Despite a background of strife, the play’s title reveals that this story is a young woman’s yearning for peace and beauty. She longs to escape her harsh urban confines and finally experience the tranquility and serenity of something that has always been out of reach—a sunset. To see its splendor with her own eyes, filled with color and warmth and hope for what the new day might bring.
What a beautiful thing for us all to look forward to—what tomorrow might bring.
written by Brandon Hayes, Openlands
Openlands is proud to be a sponsor of TimeLine’s Spill by Leigh Fondakowski. The play reminds us of the reality of greatest environmental disaster in U.S. history (save the encroaching catastrophe of climate change). Movingly, it tells the human stories of those most closely impacted by the Deepwater Horizon explosion and the BP oil spill—those who lost their lives, those left behind, and those whose coastal world was destroyed.
People are at the center of the play. And people are at the center of stewarding our planet and the landscapes we call home. In the face of cataclysmic disasters like the Deepwater Horizon spill, the ongoing drought in the American West, and the dangers of climate change, it sometimes feels that there is little we can do.
World leaders yesterday concluded the 2015 United Nations Climate Change Conference. The world’s eyes are on the developments there and their far-reaching implications.
But there is a growing body of research—in addition to news stories and anecdotes from around the world—that resiliency in the face of environmental disasters and climate change is being addressed most effectively at the local level.
For years, the focus on the world’s response to climate change has been on nation states, which have been mostly unsuccessful in brokering comprehensive agreements or taking action … Urban areas, home to more than half of the world’s people, are emerging as the ‘first responders’ in adapting to and mitigating climate change.*
Founded in 1963 as a program of the Welfare Council of Metropolitan Chicago, Openlands is one of the oldest metropolitan conservation organizations in the nation and the only such group with a regional scope in the greater Chicago region. Openlands has helped protect more than 55,000 acres of land for public parks and forest preserves, wildlife refuges, land and water greenway corridors, urban farms, and community gardens.
Openlands’ vision for the region is a landscape that includes a vast network of land and water trails, tree-lined streets, and intimate public gardens within easy reach of every city dweller. It also includes parks and preserves big enough to provide natural habitat and to give visitors a sense of the vast prairies, woodlands, and wetlands that were here before the cities.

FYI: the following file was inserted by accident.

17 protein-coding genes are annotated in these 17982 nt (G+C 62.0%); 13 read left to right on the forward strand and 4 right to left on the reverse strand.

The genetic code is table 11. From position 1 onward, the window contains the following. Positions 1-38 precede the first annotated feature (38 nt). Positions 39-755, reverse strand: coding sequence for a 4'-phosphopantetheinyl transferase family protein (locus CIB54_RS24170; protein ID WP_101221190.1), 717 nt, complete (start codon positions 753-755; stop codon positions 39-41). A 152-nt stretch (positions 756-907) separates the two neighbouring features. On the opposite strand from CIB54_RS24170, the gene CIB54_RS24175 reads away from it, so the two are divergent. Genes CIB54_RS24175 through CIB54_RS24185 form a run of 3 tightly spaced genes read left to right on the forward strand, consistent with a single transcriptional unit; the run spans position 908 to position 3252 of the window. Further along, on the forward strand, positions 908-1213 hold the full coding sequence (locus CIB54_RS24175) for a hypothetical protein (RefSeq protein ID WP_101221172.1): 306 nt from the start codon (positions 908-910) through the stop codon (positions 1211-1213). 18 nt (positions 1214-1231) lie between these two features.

In other words, Openlands is about connecting people to nature where they live.
Each of us in the Chicago region can help our parks, lakefront, forests, prairies, and rivers remain healthy and vibrant.
Something as simple as planting milkweed is an immense benefit to Monarch butterflies, which have undergone a huge population loss in the past 20 years because there is less milkweed to feed caterpillars.
Planting trees in the wake of infestations of pests like the Emerald Ash Borer, helps to store carbon, cool neighborhoods, reduce crime, and foster a sense of health and well-being.
Supporting local farmers who grow lots of different types of food can improve land and water health by protecting soils and cleaning rivers and streams. Farming using conservation practices can serve as a buffer to natural areas and provide habitat for wildlife. On a smaller scale, community gardens in urban settings also provide valuable habitat for birds and insects and green space for neighborhoods.
Openlands and our partners—including volunteers, partner corporations and organizations like TimeLine Theatre, and governmental agencies—are working to keep our region healthy. To learn more and get involved, please visit openlands.org.
* Cynthia Rosenzweig, William Solecki, Stephen A. Hammer and Shagun Mehrotra, “Cities lead the way in climate-change action,” Nature, October 21, 2010, Vol. 467.
Brandon Hayes is Director of Communications for Openlands. He has spent his entire career at non-profit organizations and also has directed operas and plays in Chicago and his native metropolitan Detroit. Brandon is a long-time volunteer for the International Crane Foundation and a photographer and essayist, chronicling all 58 U.S. National Parks.